From the moment I meet Knight and Garter’s Sam Hagger I can tell he’s something of a perfectionist. As we wander around his new pub It’s apparent in everything – from the outside of the building which for years contained Molly O’Grady’s, a pub slowly slipping in to disrepair, to the bar, restaurant and even the staff room – he points out little details that few would pause to consider.
Seeing the plans for a new public square to replace Leicester’s indoor market and walking past the now vacant Molly’s every day, he could see the potential in what had for some time become a forgotten little corner of the city centre. “In business people like to wait for people to go first” Sam explains “but I didn’t want to follow the crowd, I wanted to be the first one in”.
Working with Everard’s, a £1.4 million refurbishment followed. Just bringing the outside back to life took three and half months, hand cleaning the tiles to satisfy conservation regulations, repairing the crystal glass windows and reinvigorating unique features like the intimidating green copper gargoyles. A conscious decision was made to move the entrance from Hotel Street on to Market Place South to further tie it in to the square, and the addition of a terrace finally completed it’s transition from backstreet bar to a cornerstone of the areas redevelopment.
Inside the pub is unrecognisable from before. Copper fixtures – including a giant beer kettle atop the bar – mustard tiling and period features make for a spectacular bar area. The attention to detail hasn’t stopped here – not even the radiators are safe. “I’m a big fan of the redevelopment of Kings Cross” explains Sam. “I spent a lot of time down there whilst we were evolving this. We bought a lot of that influence down to here. We wanted to bring the old with new, with some industrial elements, and bring back some of the original features – either refurbished or replaced like-for-like.”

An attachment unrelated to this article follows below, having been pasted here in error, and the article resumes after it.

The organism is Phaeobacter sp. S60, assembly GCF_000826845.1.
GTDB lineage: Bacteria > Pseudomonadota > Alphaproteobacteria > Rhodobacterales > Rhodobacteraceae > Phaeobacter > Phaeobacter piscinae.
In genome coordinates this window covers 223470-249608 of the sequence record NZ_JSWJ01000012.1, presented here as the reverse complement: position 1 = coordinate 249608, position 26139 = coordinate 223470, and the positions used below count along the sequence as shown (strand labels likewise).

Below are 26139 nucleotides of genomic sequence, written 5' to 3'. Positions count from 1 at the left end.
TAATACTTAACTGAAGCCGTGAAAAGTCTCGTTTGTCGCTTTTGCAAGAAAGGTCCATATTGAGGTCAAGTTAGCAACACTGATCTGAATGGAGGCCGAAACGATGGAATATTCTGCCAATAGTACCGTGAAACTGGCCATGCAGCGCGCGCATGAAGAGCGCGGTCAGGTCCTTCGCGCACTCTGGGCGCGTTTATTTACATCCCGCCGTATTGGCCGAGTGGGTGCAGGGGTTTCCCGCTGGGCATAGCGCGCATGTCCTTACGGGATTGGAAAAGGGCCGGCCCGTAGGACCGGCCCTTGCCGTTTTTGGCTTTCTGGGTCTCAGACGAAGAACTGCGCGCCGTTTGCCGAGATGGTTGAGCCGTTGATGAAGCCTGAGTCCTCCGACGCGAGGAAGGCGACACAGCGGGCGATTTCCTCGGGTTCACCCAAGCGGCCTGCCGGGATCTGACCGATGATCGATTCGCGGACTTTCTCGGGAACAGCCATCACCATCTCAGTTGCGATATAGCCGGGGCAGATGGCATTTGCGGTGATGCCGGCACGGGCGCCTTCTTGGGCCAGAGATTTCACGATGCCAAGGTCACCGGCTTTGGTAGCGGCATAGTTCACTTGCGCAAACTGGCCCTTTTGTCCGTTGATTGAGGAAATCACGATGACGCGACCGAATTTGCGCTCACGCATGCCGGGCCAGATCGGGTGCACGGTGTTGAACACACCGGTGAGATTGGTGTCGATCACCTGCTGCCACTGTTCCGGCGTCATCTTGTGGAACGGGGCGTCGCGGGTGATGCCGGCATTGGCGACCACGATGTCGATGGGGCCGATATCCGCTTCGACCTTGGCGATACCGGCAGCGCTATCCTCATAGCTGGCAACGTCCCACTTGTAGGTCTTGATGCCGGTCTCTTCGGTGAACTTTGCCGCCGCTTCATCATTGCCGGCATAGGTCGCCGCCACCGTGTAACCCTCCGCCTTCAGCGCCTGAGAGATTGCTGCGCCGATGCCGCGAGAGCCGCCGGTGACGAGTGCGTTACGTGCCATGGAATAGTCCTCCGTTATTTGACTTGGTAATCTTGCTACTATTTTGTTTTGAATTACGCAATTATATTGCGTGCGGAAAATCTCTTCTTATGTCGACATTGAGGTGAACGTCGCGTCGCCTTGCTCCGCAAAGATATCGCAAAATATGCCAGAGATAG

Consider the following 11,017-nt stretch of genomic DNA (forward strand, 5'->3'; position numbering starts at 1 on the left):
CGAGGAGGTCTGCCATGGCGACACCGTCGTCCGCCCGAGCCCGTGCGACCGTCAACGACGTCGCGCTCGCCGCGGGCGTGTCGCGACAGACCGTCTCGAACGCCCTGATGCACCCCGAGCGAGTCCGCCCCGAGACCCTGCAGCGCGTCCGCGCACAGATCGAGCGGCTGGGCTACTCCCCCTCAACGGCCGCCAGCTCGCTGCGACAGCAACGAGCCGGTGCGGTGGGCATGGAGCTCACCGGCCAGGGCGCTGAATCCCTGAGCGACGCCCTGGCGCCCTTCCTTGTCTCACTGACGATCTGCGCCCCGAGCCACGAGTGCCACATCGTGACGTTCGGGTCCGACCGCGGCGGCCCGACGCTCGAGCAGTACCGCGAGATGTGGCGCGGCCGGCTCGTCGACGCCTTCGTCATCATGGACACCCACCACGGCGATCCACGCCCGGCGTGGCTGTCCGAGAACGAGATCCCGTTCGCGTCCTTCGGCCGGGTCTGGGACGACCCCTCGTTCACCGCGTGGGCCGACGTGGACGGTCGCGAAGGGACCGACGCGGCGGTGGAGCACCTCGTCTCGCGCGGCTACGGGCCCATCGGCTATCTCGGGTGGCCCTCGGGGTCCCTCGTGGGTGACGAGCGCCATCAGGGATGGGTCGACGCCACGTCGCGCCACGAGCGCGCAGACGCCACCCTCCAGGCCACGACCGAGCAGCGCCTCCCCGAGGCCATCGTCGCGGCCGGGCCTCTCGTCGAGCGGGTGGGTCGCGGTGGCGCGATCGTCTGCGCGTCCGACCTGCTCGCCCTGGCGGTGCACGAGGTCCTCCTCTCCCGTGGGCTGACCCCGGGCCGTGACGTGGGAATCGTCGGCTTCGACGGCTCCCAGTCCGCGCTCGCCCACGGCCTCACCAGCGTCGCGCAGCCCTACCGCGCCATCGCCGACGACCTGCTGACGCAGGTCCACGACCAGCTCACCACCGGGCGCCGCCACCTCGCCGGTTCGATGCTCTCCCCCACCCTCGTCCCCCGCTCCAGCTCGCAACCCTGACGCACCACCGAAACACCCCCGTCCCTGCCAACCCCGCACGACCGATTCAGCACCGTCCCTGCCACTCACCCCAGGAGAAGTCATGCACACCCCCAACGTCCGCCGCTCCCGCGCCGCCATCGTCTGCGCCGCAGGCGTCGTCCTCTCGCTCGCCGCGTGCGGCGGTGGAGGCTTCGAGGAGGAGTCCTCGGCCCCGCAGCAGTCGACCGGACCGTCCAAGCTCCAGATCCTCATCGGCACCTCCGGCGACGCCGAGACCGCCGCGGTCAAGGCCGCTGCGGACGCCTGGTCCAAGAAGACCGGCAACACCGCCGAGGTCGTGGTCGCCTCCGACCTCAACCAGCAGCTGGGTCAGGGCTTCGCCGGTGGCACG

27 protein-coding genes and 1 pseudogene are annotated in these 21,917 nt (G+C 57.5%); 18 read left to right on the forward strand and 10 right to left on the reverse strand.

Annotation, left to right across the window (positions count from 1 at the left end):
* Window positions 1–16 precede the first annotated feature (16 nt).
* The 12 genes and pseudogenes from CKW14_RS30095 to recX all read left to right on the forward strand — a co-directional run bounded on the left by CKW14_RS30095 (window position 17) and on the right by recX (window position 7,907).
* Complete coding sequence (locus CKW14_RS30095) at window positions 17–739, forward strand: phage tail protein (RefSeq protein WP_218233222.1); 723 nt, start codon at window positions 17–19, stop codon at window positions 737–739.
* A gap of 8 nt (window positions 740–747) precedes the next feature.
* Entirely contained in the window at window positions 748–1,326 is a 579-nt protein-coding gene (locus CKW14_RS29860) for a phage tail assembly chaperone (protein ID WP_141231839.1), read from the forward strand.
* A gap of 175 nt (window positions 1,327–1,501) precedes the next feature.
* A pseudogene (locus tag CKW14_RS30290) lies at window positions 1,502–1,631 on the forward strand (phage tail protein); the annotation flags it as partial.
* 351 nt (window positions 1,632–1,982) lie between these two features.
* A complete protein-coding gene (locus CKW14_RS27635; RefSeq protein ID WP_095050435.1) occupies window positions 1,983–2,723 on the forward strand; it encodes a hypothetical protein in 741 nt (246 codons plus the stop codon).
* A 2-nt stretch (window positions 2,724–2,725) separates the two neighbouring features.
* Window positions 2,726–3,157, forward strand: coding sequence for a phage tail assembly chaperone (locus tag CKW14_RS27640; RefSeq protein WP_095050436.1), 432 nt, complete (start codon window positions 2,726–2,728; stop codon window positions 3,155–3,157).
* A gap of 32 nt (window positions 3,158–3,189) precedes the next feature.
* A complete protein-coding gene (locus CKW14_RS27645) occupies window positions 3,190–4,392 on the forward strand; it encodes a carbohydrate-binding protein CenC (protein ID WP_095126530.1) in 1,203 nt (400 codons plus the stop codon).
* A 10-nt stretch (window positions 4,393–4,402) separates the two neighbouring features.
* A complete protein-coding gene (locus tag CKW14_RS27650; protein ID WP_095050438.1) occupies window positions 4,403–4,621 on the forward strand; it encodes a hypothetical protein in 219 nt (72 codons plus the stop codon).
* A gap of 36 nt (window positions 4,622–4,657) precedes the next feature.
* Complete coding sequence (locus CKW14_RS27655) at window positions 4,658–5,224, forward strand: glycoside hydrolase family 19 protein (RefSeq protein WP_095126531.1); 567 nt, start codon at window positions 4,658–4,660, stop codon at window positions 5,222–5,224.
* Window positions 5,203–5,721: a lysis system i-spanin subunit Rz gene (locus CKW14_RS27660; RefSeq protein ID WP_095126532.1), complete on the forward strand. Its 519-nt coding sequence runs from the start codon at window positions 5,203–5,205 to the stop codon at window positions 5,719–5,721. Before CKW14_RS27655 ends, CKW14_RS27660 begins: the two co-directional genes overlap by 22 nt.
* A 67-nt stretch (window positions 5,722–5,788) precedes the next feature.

The details aren’t just cosmetic. Knight and Garter is hoping to be the first pub in the city with a sustainable restaurant accreditation – “It’s partly the things you buy – the locality of your food, your drinks and how you look after the environment with your recycling” says Sam “but one thing they’ve not looked at before is the overall build”. Consequently the choice of materials from the toilet rolls to the fabric on the seats is all carefully considered.
Pushing through a bookcase door you emerge in the restaurant – and the atmosphere immediately changes. While the bar is airy and bright in some rare afternoon sunshine, this half of the Knight and Garter is more intimate and delicately lit. The definition is important to Sam. “Wherever you walk in the building, the atmosphere changes. The flooring changes, the music changes – but there are common elements throughout.”
With their own blend of coffee, initially their own herd of cattle, beers that are unique to them in the city, it’s hard to keep track of the details that have been considered. Sam sums his approach up rather neatly. “All these things going on in the background… we don’t necessairily shout about them. For us they’re givens.”
Knight and Garter is open now on Market Place South.